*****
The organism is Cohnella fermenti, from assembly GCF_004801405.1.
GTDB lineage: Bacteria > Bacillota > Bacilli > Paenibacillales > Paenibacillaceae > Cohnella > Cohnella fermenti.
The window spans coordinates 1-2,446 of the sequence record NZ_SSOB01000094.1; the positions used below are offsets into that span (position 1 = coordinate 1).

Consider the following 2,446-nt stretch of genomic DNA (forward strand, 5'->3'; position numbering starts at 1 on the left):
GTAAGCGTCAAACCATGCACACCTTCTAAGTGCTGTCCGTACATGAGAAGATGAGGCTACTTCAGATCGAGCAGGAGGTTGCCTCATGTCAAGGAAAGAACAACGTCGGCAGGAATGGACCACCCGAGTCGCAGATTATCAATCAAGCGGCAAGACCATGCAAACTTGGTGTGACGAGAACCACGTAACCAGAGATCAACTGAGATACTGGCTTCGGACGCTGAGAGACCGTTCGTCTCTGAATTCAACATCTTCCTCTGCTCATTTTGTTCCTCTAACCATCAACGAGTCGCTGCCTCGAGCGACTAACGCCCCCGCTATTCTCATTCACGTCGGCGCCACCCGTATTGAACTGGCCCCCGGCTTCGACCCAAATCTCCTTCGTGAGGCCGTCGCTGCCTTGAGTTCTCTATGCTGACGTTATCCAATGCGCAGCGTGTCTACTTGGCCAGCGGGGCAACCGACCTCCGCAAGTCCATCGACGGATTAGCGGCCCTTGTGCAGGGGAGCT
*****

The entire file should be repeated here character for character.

The organism is Cohnella fermenti, from assembly GCF_004801405.1.
GTDB lineage: Bacteria > Bacillota > Bacilli > Paenibacillales > Paenibacillaceae > Cohnella > Cohnella fermenti.
The window spans coordinates 1-2,446 of the sequence record NZ_SSOB01000094.1; the positions used below are offsets into that span (position 1 = coordinate 1).

Consider the following 2,446-nt stretch of genomic DNA (forward strand, 5'->3'; position numbering starts at 1 on the left):
GTAAGCGTCAAACCATGCACACCTTCTAAGTGCTGTCCGTACATGAGAAGATGAGGCTACTTCAGATCGAGCAGGAGGTTGCCTCATGTCAAGGAAAGAACAACGTCGGCAGGAATGGACCACCCGAGTCGCAGATTATCAATCAAGCGGCAAGACCATGCAAACTTGGTGTGACGAGAACCACGTAACCAGAGATCAACTGAGATACTGGCTTCGGACGCTGAGAGACCGTTCGTCTCTGAATTCAACATCTTCCTCTGCTCATTTTGTTCCTCTAACCATCAACGAGTCGCTGCCTCGAGCGACTAACGCCCCCGCTATTCTCATTCACGTCGGCGCCACCCGTATTGAACTGGCCCCCGGCTTCGACCCAAATCTCCTTCGTGAGGCCGTCGCTGCCTTGAGTTCTCTATGCTGACGTTATCCAATGCGCAGCGTGTCTACTTGGCCAGCGGGGCAACCGACCTCCGCAAGTCCATCGACGGATTAGCGGCCCTTGTGCAGGGGAGCT